Electromagnetic fields affect a variety of tissues (e.g. bone, muscle, nerve and skin) and play important roles in a multitude of biological processes (e.g. nerve sprouting, prenatal development and wound healing), mediated by subcellular level changes, including alterations in protein distribution, gene expression, metal ion content, and action potentials. This has inspired the development of electrically conducting devices for biomedical applications, including biosensors, drug delivery devices, cardiac/neural electrodes and tissue scaffolds. It is noteworthy that there are a number of FDA approved devices capable of electrical stimulation in the body, including cardiac pacemakers, bionic eyes, bionic ears and electrodes for deep brain stimulation; all of which are designed for long term implantation.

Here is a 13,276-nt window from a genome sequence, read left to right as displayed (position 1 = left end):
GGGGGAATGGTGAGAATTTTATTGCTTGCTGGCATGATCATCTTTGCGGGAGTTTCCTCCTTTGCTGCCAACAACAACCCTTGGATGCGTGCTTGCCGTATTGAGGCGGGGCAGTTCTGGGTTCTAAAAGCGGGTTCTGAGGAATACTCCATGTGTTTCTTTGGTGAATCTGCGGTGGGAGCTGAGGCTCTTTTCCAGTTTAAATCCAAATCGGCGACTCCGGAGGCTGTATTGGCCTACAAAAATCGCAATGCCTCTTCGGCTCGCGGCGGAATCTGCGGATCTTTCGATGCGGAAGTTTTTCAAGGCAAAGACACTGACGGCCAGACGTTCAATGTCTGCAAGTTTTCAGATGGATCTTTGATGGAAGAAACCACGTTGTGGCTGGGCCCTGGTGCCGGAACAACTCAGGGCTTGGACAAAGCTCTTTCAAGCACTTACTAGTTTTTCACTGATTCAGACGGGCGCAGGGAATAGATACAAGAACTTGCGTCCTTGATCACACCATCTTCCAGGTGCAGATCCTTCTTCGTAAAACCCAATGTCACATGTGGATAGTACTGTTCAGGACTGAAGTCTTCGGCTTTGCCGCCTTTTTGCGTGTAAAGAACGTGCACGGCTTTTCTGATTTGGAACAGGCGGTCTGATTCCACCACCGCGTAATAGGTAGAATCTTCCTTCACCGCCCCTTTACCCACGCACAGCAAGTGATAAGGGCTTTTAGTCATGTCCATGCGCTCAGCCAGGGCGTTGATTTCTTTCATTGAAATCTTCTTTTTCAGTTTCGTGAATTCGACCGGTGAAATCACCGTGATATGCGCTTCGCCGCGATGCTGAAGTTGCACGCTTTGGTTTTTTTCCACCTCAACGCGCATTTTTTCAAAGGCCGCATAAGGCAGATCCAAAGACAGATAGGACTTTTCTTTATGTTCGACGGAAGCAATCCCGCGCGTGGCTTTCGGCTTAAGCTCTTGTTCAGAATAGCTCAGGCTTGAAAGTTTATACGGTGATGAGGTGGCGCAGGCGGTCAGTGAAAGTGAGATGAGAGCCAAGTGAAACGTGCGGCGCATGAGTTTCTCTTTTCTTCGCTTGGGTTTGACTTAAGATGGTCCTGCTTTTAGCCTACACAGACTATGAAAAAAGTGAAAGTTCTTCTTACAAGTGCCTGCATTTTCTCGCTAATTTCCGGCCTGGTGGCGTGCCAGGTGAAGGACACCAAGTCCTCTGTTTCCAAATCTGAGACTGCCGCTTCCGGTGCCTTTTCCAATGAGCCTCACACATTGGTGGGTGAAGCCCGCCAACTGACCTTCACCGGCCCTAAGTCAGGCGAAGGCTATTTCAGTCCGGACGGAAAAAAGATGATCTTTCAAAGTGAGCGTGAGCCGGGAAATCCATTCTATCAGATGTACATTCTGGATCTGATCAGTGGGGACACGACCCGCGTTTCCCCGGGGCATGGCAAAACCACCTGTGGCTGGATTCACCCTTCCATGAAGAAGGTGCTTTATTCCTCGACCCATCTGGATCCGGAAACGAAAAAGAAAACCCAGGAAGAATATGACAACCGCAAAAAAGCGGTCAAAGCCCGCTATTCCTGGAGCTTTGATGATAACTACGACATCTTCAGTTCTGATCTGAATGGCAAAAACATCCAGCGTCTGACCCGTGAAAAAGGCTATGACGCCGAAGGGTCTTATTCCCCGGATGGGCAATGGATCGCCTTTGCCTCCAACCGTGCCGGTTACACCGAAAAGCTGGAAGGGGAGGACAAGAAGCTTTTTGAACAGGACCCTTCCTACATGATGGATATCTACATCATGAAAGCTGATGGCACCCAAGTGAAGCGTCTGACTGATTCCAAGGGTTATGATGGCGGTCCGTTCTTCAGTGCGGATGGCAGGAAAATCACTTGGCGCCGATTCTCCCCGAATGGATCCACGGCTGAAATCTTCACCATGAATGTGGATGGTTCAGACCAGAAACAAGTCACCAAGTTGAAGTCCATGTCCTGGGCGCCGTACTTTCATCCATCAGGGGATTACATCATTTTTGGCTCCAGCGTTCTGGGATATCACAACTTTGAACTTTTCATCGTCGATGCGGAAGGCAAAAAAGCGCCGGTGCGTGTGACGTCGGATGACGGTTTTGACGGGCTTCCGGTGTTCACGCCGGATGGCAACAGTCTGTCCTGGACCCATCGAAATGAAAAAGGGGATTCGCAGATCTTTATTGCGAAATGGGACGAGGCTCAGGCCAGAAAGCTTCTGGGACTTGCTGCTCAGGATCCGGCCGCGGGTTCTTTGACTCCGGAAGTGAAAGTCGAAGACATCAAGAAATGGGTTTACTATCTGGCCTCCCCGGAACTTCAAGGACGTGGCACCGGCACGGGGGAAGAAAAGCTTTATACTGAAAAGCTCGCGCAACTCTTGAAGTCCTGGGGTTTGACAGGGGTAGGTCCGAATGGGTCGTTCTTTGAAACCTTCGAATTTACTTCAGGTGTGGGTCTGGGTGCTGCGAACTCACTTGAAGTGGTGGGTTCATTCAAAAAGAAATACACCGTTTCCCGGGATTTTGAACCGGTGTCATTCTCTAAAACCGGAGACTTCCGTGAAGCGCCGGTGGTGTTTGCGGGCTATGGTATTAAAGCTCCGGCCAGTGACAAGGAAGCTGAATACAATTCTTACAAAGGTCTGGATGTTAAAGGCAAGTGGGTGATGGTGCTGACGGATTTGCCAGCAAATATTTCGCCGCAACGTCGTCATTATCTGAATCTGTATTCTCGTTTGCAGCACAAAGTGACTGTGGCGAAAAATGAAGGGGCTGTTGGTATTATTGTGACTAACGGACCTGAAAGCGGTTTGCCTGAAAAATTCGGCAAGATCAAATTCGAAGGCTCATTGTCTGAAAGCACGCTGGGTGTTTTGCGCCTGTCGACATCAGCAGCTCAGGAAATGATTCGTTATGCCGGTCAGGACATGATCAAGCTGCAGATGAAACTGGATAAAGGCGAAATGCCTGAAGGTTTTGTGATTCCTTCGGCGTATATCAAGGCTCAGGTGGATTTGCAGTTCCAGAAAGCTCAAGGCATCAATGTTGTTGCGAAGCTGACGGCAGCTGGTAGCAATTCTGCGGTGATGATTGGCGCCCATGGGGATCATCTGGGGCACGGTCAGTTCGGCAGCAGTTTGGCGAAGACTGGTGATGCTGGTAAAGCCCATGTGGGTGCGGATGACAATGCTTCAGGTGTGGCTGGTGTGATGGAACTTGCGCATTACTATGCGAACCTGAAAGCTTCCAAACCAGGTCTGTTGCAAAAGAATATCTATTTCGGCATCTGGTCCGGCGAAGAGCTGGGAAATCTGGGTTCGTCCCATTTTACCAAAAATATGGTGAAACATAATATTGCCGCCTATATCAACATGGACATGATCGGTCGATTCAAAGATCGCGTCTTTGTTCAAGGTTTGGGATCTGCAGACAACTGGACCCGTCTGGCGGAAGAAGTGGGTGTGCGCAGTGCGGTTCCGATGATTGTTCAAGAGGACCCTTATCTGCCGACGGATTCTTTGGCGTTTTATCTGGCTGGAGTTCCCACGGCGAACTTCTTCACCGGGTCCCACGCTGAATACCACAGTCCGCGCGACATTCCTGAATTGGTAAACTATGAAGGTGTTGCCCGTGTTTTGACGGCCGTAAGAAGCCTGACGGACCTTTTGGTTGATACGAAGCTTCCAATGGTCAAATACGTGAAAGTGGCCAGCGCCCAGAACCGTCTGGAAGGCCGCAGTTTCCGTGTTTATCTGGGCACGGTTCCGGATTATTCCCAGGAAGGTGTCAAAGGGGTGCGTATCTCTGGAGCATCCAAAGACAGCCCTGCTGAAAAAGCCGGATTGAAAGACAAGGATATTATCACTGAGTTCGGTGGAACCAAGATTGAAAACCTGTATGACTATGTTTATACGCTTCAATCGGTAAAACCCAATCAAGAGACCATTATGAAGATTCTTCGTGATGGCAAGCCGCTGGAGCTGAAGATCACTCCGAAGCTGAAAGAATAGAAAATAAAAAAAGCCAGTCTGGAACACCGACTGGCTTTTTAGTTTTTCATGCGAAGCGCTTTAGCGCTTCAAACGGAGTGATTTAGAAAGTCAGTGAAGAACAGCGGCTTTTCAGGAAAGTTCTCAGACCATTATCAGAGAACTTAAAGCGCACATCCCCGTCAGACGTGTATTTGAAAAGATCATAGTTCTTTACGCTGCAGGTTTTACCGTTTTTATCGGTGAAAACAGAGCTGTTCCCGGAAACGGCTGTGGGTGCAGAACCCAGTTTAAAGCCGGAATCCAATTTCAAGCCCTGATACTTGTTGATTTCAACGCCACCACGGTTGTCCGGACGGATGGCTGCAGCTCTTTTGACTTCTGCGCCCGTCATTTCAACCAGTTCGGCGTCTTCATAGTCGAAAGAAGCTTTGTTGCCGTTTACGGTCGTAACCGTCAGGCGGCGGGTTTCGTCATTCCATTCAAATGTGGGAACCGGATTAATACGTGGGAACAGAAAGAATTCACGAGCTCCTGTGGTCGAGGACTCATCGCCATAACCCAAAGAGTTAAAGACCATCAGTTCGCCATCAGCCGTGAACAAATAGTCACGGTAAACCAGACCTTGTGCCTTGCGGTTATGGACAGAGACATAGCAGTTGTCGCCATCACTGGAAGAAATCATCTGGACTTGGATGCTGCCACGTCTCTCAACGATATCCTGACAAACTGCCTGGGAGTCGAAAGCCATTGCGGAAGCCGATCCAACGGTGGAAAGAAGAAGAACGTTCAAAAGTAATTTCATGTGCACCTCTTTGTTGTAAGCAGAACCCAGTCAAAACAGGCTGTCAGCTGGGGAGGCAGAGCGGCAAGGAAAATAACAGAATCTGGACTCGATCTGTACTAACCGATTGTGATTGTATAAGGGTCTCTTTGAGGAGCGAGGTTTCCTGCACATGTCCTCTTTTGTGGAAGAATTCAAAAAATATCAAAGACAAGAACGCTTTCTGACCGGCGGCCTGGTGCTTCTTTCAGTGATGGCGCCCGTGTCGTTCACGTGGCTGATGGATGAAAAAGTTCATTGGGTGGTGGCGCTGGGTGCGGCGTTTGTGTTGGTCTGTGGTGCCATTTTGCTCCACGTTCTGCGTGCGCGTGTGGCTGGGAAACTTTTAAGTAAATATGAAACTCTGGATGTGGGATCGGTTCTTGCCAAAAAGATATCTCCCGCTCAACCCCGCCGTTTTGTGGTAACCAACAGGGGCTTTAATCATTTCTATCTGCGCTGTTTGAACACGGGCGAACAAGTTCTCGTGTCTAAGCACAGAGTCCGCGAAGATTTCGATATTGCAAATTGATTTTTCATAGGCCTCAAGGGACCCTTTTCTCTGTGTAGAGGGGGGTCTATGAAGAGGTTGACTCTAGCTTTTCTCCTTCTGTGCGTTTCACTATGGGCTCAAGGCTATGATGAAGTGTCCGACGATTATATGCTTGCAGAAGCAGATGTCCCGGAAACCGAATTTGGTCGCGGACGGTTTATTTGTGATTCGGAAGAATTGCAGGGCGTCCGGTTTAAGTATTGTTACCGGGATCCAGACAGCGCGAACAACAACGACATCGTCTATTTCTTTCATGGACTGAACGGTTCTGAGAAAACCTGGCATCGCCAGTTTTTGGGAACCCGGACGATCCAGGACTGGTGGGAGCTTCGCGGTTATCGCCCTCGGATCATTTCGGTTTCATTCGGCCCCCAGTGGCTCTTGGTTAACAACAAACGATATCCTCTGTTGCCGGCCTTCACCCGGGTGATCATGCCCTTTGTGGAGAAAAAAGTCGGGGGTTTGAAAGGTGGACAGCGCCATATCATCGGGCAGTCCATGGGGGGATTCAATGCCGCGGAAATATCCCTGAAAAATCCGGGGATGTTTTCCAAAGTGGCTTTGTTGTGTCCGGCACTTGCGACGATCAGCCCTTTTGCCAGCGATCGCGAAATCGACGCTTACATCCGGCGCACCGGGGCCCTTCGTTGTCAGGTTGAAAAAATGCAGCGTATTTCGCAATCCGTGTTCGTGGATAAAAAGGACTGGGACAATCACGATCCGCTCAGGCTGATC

Polymers are ubiquitous in daily life, and conducting polymers (e.g. polyaniline, polypyrrole, poly(3,4-ethylenedioxythiophene)) have shown themselves to be capable of electrically stimulating cells in vitro. Furthermore, when implanted into small mammals (e.g. mice, rats and rabbits) their immunogenicities are similar to FDA-approved polymers such as poly(lactic-co-glycolic acid) (PLGA), supporting their safety in vivo. These preclinical studies suggest that conducting polymer-based biomaterials are promising for clinical translation.
Multiphoton Fabrication of Bioelectronic Biomaterials for Neuromodulation (MFBBN) project aims to use multiphoton fabrication to print conducting biomaterials for neuromodulation. The project objectives are to prepare conducting polymer-based materials; characterize their physicochemical and electrical properties; and validate the efficacy of the bioelectronic devices to interact with brain tissue ex vivo.